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From Daniel John Debrunner <...@apache.org>
Subject test/lib split in distribution - WAS Re: Running a Derby JUnit test using JUnit directly
Date Fri, 01 Sep 2006 17:22:55 GMT
Myrna van Lunteren wrote:

> On 9/1/06, Daniel John Debrunner <djd@apache.org> wrote:
>> Vemund Ostgaard wrote:
>> > For the jobs doing nightly testing on the 10.2 branch we did a short
>> > term workaround by copying derbyTesting.jar to its old location, to
>> > avoid other changes. So, thats why it hasn't failed in those tests.
>> It's good to report such problems, not just work-around them. That way
>> others get to know and the issue can be fixed quicker.
>> Or maybe I missed the e-mail discussing this?
>> Dan.
> This is a good catch - I had just continued my practice from earlier
> versions to copy all derby*.jar files to one location and set my own
> classpath, I never thought about verifying with the split set-up.
> I think the harness/policyfile should work either way...

The changes I'm making will make that so.

> Now that we know of the problem, I have to say I prefer the jumble
> approach, especially when the need arises to run on a number of
> different machines.

Why? Just trying to understand why you prefer it, you say you do but
provide no reason why. :-) Kind of like a veto with no reason!

The reason I entered the improvement to have the split was so that users
of Derby who want to re-distribute it will have a clear separation as to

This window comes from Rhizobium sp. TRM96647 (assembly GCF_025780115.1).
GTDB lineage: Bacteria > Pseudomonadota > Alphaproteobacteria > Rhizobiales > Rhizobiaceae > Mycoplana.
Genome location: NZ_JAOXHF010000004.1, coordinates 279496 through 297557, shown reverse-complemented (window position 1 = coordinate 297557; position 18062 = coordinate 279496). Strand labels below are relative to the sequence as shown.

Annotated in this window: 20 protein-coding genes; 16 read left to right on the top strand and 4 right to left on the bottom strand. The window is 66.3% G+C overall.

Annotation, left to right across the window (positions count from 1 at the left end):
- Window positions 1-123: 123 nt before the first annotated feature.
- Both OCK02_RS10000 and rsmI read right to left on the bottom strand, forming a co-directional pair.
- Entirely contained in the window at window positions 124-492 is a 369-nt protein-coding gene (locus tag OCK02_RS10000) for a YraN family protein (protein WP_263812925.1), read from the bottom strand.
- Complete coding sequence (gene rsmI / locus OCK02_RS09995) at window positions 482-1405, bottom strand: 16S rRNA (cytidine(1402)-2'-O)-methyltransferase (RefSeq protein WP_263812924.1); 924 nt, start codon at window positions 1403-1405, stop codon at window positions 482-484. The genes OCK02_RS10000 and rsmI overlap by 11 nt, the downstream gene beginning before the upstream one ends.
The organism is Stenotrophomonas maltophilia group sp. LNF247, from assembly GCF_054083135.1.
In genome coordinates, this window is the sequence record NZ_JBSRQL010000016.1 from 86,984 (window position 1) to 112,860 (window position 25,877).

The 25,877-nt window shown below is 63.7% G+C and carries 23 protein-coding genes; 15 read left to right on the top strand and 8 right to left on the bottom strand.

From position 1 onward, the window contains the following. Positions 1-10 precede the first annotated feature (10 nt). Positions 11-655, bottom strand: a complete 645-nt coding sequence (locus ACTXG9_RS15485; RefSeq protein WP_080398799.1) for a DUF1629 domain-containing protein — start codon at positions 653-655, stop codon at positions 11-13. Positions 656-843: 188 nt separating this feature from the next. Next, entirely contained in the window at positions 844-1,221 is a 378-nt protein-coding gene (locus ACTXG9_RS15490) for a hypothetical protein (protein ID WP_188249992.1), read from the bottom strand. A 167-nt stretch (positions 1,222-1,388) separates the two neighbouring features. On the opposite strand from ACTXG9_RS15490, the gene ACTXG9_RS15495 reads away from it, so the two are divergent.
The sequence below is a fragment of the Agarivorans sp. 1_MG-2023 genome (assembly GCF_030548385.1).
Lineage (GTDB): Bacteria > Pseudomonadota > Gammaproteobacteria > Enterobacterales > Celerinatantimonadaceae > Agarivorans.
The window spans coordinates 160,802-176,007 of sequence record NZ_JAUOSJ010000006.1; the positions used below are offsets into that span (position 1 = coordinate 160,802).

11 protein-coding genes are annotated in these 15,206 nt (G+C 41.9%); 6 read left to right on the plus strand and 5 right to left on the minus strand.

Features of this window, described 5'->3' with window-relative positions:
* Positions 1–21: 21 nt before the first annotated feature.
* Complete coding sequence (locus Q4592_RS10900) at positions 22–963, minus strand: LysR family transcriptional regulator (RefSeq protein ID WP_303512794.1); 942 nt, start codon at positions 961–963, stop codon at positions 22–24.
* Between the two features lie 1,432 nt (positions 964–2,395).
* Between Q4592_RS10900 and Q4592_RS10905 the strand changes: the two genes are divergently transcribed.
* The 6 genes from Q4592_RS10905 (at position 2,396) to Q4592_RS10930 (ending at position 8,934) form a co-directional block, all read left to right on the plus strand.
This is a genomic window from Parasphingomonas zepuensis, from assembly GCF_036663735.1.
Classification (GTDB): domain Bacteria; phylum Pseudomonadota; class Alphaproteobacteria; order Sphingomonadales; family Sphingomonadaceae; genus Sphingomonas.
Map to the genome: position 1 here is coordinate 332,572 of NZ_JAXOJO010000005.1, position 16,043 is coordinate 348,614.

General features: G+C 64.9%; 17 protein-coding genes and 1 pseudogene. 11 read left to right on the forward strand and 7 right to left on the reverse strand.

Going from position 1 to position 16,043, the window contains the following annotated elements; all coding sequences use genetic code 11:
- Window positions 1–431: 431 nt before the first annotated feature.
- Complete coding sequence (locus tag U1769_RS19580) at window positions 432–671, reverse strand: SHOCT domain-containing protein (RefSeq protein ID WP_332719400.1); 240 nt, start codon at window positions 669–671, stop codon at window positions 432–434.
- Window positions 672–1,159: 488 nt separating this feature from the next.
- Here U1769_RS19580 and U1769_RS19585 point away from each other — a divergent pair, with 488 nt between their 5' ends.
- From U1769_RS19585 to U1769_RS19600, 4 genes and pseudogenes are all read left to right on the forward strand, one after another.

what was needed for the database "product" code and what was for the
tests. This becomes increasingly important in the future as more
non-derby jars are shipped with Derby, e.g. I could see in the future
having (assuming licencing is ok for any jar):

   - lucene jar for text indexing
   - oro jar for the harness (done today in test)
   - junit jar
   - apache commons jar to pick up soundex code

I believe that if all of these are lumped in lib or even lib/3rdparty
then it's really unclear which are just needed for the tests, and the
default action will be someone to ship all of it, and then complain
about the footprint.

I also believe that there should be a very easy setup for users to run
all the tests, something like the derbyrun we have today for ij etc. So
that any one can run the derby tests from a distribution doing something

     java -jar test/derbyTesting.jar

This ties into the split as it obviously requires Derby distribution to
contain all the jars required by the test runs.

This would be a default test setup run, the "common case", it would not
cater for all situations, such as the remote host running you do, or
testing running the 10.2 tests against 10.3, which are important but
less likely for users of Derby to do.


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